Say ‘Om’: Yoga Helps Low Back Pain, Study Finds

Millions of Americans get into mental, spiritual and physical shape through yoga, and a new study suggests regular yoga sessions can also help people with low back pain find relief, with benefits lasting several months.

Researchers in Washington state and Oregon found that adults with back pain that is moderately impairing experienced less pain and better functioning after taking yoga classes.

In the study, a total of 228 adults either attended 12 weekly yoga classes, did stretching exercises or read a book that provided information on exercises and other ways to reduce back pain.

When the three interventions were compared, yoga classes and stretching exercises were equally effective and were better than the book at providing pain relief and improving overall functioning.  In many cases, the improvements persisted over several months.

“I think it adds another piece of evidence that exercise is valuable for people with chronic back problems,” said Dr. Richard Deyo, a study co-author and professor of family medicine at Oregon Health Sciences University in Portland.  “It suggests yoga is a good option, but not necessarily the only one.”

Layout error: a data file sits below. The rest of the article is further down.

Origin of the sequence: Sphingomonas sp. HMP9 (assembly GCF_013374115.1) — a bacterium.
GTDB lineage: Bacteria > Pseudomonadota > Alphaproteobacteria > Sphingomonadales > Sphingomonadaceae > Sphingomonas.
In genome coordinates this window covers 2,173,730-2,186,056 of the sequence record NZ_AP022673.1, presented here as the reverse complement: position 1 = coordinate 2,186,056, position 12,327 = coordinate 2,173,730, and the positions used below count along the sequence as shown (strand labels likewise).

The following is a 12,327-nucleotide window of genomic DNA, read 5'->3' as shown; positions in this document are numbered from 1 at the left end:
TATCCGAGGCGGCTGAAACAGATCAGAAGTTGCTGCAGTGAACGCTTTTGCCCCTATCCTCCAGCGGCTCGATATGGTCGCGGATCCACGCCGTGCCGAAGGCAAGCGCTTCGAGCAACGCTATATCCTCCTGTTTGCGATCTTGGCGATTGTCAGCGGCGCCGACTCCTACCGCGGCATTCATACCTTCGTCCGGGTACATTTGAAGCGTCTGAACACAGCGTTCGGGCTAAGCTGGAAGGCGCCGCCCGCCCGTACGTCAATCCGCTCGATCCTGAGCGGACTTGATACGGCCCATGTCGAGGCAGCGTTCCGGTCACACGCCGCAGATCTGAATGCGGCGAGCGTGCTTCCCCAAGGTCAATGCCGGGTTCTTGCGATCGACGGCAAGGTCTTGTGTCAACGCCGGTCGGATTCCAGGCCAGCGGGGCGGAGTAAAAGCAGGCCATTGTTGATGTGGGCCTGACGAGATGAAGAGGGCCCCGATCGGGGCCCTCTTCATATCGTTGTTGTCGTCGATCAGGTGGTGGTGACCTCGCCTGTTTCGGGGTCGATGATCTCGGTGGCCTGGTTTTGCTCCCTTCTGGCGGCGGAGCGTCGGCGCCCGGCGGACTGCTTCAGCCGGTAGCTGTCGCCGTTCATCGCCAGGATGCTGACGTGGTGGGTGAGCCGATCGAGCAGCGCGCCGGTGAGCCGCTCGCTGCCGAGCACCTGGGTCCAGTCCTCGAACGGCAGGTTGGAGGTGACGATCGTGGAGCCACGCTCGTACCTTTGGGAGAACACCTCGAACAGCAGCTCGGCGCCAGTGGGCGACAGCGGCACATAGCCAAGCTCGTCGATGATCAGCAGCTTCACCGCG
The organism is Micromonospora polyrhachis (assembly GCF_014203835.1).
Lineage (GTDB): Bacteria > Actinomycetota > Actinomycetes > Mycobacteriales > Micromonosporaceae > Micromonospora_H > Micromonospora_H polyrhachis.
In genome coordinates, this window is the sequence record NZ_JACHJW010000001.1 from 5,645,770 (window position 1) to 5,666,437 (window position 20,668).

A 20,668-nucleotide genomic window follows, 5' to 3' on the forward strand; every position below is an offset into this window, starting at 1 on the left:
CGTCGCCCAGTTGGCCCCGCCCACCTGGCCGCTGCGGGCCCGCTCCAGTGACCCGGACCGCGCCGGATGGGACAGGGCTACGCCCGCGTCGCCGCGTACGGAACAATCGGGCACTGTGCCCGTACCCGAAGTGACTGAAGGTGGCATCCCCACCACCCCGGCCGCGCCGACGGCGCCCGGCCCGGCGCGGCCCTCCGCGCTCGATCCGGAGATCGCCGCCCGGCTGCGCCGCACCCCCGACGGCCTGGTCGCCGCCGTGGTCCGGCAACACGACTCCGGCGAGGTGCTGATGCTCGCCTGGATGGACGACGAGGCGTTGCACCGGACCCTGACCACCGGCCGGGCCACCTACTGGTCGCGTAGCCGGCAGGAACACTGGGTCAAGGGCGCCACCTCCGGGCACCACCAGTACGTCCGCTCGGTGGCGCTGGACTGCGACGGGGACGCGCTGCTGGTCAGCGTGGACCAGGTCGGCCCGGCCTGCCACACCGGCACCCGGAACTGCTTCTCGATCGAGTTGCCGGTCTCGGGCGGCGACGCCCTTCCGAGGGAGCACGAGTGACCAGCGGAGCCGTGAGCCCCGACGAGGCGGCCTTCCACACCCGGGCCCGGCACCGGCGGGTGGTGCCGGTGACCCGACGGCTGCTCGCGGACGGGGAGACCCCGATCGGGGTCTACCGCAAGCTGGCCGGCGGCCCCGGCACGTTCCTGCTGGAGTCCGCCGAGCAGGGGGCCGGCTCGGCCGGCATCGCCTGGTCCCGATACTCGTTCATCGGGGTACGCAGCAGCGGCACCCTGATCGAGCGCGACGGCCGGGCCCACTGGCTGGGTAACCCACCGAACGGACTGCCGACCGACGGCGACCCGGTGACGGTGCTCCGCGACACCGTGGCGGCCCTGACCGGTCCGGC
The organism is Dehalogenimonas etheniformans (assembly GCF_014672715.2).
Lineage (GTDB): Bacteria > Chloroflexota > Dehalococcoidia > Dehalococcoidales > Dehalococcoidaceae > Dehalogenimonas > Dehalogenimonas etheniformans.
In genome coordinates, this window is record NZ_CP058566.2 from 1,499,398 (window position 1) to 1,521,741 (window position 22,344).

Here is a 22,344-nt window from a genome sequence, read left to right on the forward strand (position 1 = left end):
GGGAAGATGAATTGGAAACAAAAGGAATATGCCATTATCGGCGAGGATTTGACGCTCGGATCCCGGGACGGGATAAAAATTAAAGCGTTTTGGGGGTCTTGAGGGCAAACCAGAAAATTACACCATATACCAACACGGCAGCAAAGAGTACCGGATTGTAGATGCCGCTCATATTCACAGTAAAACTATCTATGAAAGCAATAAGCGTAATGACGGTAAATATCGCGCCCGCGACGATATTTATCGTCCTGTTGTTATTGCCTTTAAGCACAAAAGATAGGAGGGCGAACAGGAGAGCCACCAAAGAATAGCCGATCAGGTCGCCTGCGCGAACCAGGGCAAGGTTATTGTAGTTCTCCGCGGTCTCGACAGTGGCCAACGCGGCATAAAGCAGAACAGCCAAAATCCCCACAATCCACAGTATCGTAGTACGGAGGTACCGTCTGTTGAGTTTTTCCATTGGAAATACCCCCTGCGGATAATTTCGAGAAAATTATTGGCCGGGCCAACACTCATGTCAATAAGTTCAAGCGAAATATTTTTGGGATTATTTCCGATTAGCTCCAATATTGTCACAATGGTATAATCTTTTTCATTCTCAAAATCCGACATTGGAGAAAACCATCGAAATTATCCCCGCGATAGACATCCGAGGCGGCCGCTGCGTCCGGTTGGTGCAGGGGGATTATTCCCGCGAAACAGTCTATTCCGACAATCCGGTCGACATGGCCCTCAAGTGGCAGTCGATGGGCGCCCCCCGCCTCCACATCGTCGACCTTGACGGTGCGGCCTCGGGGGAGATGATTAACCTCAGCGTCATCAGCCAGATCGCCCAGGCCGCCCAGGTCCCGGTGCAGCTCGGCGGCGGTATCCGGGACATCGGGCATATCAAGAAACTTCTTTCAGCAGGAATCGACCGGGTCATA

Yoga’s benefits, the authors found, were largely physical, resulting from strengthening and stretching of the back and leg muscles.

About twice as many people who took yoga or stretching classes reported using fewer pain medications compared to participants who used only the self-help book.

“This suggests exercise can be a substitute for medication and reduce its use,” said Deyo.  Pain medication, he said, can often have side effects and may not last long.

A 2009 study in the journal Spine also found benefits associated with yoga in people with chronic low back pain.   Participants who took six months of classes in Iyengar yoga, which uses objects such as belts and blocks to help align the body properly, experienced significantly less pain, fewer depressive symptoms and less functional disability compared to study participants who used other types of therapies.  Those who took yoga classes also used less medication.

As long as yoga classes are geared toward this type of stretching and strengthening and the exercises can be modified if people experience pain, Deyo recommends them.

“Exercise is valuable, but the only way it’s going to work is if people are doing something they want to do and enjoy it,” he said.

In an accompanying comment, Dr. Timothy Carey, professor of medicine at the University of North Carolina-Chapel Hill, said exercise should become a regular component of treatment for low back pain.

“We physicians should refer our patients for exercise, practitioners should work to standardize treatments, and payers should encourage these treatments through minimization of co-payments for therapies that have both effectiveness and modest cost,” he wrote.